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Rutherglen Reformer - - Intimations -

Konichiwa! My name is Erin and I am a pupil in Burn­side Pri­mary in Glas­gow, Scot­land.

I am writ­ing to you be­cause in our class we have been learn­ing lots about Japan and more im­por­tantly, we have been learn­ing about Sadako’s story and the im­por­tance of it.

We have also learnt about other things such as the nu­clear bomb that hit Hiroshima in 1945 and how to make sushi.

One of my favourite things that we did in our topic was mak­ing pa­per cranes. They are so fun to make and I make them al­most ev­ery day.

Even though I have a lot of fun mak­ing pa­per cranes, the rea­son I like them most is be­cause they have a great mean­ing to them and they are a sign of hope and peace.

Our class have been learn­ing lots about Sadako’s emo­tional story.

The story is just heart­break­ing to think about, and it is even more heart­break­ing think­ing about be­ing in Sadako’s shoes and be­ing in her po­si­tion.

This young girl’s story is so in­spi­ra­tional and it has been shared around the world in a lovely way in re­spect of her.

I think her story is im­por­tant for peo­ple to know be­cause it teaches peo­ple from around the world to be grate­ful and thank­ful for ev­ery­thing they have.

It is also im­por­tant for peo­ple to know be­cause it makes them think about war and how dan­ger­ous it can be.

In me­mory of Sadako, her story and her life, we very kindly ask you to hang our very spe­cial pa­per cranes in the Hiroshima peace memo­rial in re­spect of this young girl. Erin An­der­son Burn­side Pri­mary School

My name is Katie and I am a pri­mary seven pupil at Burn­side Pri­mary. Our class has been study­ing Japan and we have all found it very in­ter­est­ing.

Re­cently we have learnt all about Sadako and her story so we de­cided to all make pa­per cranes for the Peace Memo­rial. I am writ­ing to tell you about our topic and the pa­per cranes we have made.

We have been study­ing Japan since March and have learnt a lot so far. We know lots about Tokyo city, Ja­panese tra­di­tions, cul­ture and food.

We even made sushi roles and learnt how to use chop­sticks. We also did Ja­panese art.

We used pas­tels and paint to cre­ate Hoku­sai’s Great Wave and also painted a cherry blos­som tree against a sun­set back­ground in­spired by the Ja­panese land­scape.

Last week Fumi and Yushin came to visit us from Ja­panese Mat­sun Glas­gow. They told us about Taiko drum­ming and taught us some Ja­panese songs.

Other things we have learnt about in­clude nat­u­ral dis­as­ters, Ja­panese lan­guage and school rou­tines.

Our teacher, Miss Edel­sten, re­cently taught us all about the atomic bombs dropped on Hiroshima and Na­gasaki.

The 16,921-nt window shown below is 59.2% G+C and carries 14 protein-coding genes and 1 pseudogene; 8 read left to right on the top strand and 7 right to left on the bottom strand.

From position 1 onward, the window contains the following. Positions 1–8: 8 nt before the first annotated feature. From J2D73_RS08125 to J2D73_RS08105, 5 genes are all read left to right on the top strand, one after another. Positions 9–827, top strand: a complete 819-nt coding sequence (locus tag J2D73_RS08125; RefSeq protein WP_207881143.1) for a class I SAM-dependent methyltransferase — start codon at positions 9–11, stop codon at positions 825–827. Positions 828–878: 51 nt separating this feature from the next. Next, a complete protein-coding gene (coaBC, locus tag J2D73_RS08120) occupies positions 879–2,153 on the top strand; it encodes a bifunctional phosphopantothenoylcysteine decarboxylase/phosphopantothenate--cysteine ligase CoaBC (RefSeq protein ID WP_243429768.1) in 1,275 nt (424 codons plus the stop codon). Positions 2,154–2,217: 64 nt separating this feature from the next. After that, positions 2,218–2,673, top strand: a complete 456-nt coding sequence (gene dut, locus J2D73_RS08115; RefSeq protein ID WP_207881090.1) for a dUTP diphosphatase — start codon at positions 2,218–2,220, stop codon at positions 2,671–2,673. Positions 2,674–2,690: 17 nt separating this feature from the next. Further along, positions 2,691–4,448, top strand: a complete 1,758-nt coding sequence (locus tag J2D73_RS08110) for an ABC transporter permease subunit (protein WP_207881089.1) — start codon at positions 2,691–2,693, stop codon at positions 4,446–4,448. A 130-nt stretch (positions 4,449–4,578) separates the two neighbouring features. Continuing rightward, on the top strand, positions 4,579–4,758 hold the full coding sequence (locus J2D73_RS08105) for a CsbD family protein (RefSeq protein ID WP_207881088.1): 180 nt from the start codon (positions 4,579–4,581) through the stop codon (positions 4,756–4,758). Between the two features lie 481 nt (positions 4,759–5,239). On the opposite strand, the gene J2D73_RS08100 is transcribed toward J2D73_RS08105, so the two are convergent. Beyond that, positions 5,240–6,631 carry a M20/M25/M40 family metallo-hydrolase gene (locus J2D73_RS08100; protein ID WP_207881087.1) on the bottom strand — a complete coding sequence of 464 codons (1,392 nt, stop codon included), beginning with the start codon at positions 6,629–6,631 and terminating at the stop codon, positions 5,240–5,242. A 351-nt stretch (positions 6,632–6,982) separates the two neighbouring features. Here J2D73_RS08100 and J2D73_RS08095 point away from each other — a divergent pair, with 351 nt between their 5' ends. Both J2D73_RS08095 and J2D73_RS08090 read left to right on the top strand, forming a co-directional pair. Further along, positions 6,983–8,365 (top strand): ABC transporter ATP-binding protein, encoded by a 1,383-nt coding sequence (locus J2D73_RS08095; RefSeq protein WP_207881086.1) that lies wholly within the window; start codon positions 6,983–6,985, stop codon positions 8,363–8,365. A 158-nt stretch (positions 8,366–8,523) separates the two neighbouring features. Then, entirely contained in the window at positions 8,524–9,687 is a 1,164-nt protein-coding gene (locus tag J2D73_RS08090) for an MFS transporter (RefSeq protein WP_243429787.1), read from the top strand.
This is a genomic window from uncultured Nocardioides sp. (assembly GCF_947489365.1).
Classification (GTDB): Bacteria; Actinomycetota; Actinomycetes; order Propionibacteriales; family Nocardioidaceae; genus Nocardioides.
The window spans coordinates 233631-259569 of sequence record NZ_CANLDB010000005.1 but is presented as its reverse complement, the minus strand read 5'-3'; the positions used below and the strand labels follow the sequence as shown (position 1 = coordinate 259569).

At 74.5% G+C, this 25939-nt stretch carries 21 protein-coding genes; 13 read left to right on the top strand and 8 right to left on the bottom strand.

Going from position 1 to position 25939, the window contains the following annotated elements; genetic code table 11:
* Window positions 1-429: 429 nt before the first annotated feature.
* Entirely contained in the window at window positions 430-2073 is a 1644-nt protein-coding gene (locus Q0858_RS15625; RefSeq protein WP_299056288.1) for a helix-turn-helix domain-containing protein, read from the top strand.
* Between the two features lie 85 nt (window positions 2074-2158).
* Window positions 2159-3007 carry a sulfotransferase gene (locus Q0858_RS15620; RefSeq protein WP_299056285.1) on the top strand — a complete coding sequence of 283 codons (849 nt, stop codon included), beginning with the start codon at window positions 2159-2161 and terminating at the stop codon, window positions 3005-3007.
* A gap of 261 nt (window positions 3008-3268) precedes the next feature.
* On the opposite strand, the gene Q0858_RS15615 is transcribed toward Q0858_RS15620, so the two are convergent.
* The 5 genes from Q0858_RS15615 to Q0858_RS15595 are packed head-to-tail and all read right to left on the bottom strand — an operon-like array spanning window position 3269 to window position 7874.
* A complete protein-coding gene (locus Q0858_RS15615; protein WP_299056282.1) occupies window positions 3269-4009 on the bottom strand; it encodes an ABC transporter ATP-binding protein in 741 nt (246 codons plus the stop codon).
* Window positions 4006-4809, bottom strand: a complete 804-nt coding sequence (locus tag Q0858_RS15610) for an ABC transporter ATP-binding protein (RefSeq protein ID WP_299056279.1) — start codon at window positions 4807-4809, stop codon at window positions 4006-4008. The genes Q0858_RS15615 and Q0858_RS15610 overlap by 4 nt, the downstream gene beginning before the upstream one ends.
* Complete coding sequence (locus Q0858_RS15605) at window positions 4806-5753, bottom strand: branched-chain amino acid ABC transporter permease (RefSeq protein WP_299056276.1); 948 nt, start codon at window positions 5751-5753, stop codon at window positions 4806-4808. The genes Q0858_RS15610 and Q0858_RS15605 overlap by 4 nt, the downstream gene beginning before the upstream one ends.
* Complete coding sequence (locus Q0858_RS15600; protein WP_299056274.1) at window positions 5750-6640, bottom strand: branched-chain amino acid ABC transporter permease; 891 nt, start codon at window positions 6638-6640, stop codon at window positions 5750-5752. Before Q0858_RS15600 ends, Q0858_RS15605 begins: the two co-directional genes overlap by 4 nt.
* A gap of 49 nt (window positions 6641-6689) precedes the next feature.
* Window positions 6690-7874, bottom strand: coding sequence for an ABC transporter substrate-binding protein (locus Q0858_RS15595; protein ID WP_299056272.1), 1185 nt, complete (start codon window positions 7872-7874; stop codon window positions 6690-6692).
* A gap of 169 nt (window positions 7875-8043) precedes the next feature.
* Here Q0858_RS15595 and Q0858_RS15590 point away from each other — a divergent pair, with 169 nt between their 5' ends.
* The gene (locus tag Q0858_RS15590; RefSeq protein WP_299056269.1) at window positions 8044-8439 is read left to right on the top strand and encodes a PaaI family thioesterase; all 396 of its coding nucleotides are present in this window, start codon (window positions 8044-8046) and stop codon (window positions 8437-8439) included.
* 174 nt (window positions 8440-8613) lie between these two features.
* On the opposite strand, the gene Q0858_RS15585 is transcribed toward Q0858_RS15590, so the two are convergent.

She also told us about Sadako and her story.

We know that Sadako sur­vived the bomb dropped on Hiroshima but ended up be­ing di­ag­nosed with Leukaemia from ra­di­a­tion poi­son­ing.

Sadako be­lieved that if she made over one thou­sand pa­per cranes she would get bet­ter.

She made over one thou­sand but sadly she died.

Sadako was buried with her one thou­sand cranes and her friends from school wanted to make a dif­fer­ence so they got a statue put up of her in her hon­our.

Now peo­ple go and hang up pa­per cranes round the statue in me­mory of Sadako and to rep­re­sent peace.

I think that Sadako’s story is very im­por­tant be­cause it rep­re­sents peace and it teaches us how war can af­fect peo­ple.

We all made at least two cranes for the memo­rial and we would love it if you would hang our cranes up in the Hiroshima peace memo­rial in me­mory of Sadako. Katie Booth Burn­side Pri­mary School

Open let­ter on loss of autism ser­vice

Dear Ms Stur­geon (First Min­is­ter), Mr Jukes and Mr Free­land (chief ex­ec­u­tives of North and South La­nark­shire).

I en­close this pe­ti­tion to ask the Scot­tish Govern­ment, North La­nark­shire Coun­cil and South La­nark­shire Coun­cil to work to­gether to fund the Scot­tish Autism La­nark­shire One Stop Shop which is based in Mother­well.

It closed its doors on Fri­day due to the Scot­tish Gov­ern­ments fund­ing end­ing and nei­ther North or South La­nark­shire Coun­cils be­ing will­ing to con­tinue the joint fund­ing to­gether to keep this panLa­nark­shire ser­vice open.

This pe­ti­tion has been signed by the autism di­ag­nos­tic team, so­cial work­ers, speech and lan­guage ther­a­pists, CAHMS, oc­cu­pa­tional ther­a­pists, teach­ers, pae­di­a­tri­cians and many more pro­fes­sion­als from La­nark­shire.

These pro­fes­sion­als have also writ­ten to the two coun­cils ask­ing for the fund­ing to con­tinue as this ser­vice is vi­tal.

How does this fit in with the Autism strat­egy for Scot­land, a clear aim of which is to en­sure con­sis­tent ser­vices across the coun­try?

The fail­ures in La­nark­shire have set ser­vices back years, and there is no in­di­ca­tion of this be­ing reme­died in the short, medium or pos­si­bly even long term.

The strat­egy is al­ready in its fifth of ten years but you would hardly know from the per­spec­tive of a fam­ily af­fected by ASD in La­nark­shire.

No one seems to be ac­count­able for the di­rect detri­men­tal im­pact this is al­ready caus­ing autis­tic peo­ple. This ser­vice must be saved. Thank you Karen Noble via email

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